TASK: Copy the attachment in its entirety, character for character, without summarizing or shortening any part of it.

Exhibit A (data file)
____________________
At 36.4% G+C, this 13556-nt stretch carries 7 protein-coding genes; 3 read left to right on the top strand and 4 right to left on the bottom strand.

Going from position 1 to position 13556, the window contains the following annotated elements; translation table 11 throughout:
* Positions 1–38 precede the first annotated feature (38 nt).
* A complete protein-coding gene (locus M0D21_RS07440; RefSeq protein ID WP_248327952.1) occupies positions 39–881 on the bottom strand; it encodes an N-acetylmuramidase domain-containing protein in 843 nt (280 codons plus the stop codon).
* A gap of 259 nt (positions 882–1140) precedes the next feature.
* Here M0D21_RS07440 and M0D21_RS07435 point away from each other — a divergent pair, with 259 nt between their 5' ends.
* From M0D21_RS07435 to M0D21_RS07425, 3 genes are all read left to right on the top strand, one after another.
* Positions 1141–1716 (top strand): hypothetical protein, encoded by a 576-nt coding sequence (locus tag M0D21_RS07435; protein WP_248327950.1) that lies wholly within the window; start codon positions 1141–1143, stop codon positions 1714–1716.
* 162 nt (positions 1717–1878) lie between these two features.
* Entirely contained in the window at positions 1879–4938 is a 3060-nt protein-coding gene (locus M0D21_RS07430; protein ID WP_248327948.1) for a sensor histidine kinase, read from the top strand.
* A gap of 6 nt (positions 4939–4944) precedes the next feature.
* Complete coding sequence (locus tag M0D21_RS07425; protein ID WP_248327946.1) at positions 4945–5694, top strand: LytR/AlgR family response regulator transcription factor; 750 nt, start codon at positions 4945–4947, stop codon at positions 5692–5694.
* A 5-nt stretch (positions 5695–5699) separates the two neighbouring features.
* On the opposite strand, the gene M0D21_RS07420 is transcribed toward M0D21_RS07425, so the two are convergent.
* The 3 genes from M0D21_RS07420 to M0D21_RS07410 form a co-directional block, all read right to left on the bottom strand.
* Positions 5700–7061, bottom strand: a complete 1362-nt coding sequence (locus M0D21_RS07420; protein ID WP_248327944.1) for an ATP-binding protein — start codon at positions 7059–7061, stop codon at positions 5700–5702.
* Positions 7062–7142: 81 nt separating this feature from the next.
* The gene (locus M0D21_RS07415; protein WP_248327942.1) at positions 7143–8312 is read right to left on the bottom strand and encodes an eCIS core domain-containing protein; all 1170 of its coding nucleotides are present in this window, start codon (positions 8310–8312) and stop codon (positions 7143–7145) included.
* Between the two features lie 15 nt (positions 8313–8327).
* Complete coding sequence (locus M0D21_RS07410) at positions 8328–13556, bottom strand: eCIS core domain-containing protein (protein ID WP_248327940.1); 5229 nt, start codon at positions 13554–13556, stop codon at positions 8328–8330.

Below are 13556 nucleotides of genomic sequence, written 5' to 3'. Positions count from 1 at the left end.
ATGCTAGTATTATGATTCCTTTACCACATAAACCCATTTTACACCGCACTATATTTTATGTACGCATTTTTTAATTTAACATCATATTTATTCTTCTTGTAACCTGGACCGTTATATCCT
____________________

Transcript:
At 36.4% G+C, this 13556-nt stretch carries 7 protein-coding genes; 3 read left to right on the top strand and 4 right to left on the bottom strand.

Going from position 1 to position 13556, the window contains the following annotated elements; translation table 11 throughout:
* Positions 1–38 precede the first annotated feature (38 nt).
* A complete protein-coding gene (locus M0D21_RS07440; RefSeq protein ID WP_248327952.1) occupies positions 39–881 on the bottom strand; it encodes an N-acetylmuramidase domain-containing protein in 843 nt (280 codons plus the stop codon).
* A gap of 259 nt (positions 882–1140) precedes the next feature.
* Here M0D21_RS07440 and M0D21_RS07435 point away from each other — a divergent pair, with 259 nt between their 5' ends.
* From M0D21_RS07435 to M0D21_RS07425, 3 genes are all read left to right on the top strand, one after another.
* Positions 1141–1716 (top strand): hypothetical protein, encoded by a 576-nt coding sequence (locus tag M0D21_RS07435; protein WP_248327950.1) that lies wholly within the window; start codon positions 1141–1143, stop codon positions 1714–1716.
* 162 nt (positions 1717–1878) lie between these two features.
* Entirely contained in the window at positions 1879–4938 is a 3060-nt protein-coding gene (locus M0D21_RS07430; protein ID WP_248327948.1) for a sensor histidine kinase, read from the top strand.
* A gap of 6 nt (positions 4939–4944) precedes the next feature.
* Complete coding sequence (locus tag M0D21_RS07425; protein ID WP_248327946.1) at positions 4945–5694, top strand: LytR/AlgR family response regulator transcription factor; 750 nt, start codon at positions 4945–4947, stop codon at positions 5692–5694.
* A 5-nt stretch (positions 5695–5699) separates the two neighbouring features.
* On the opposite strand, the gene M0D21_RS07420 is transcribed toward M0D21_RS07425, so the two are convergent.
* The 3 genes from M0D21_RS07420 to M0D21_RS07410 form a co-directional block, all read right to left on the bottom strand.
* Positions 5700–7061, bottom strand: a complete 1362-nt coding sequence (locus M0D21_RS07420; protein ID WP_248327944.1) for an ATP-binding protein — start codon at positions 7059–7061, stop codon at positions 5700–5702.
* Positions 7062–7142: 81 nt separating this feature from the next.
* The gene (locus M0D21_RS07415; protein WP_248327942.1) at positions 7143–8312 is read right to left on the bottom strand and encodes an eCIS core domain-containing protein; all 1170 of its coding nucleotides are present in this window, start codon (positions 8310–8312) and stop codon (positions 7143–7145) included.
* Between the two features lie 15 nt (positions 8313–8327).
* Complete coding sequence (locus M0D21_RS07410) at positions 8328–13556, bottom strand: eCIS core domain-containing protein (protein ID WP_248327940.1); 5229 nt, start codon at positions 13554–13556, stop codon at positions 8328–8330.

Below are 13556 nucleotides of genomic sequence, written 5' to 3'. Positions count from 1 at the left end.
ATGCTAGTATTATGATTCCTTTACCACATAAACCCATTTTACACCGCACTATATTTTATGTACGCATTTTTTAATTTAACATCATATTTATTCTTCTTGTAACCTGGACCGTTATATCCT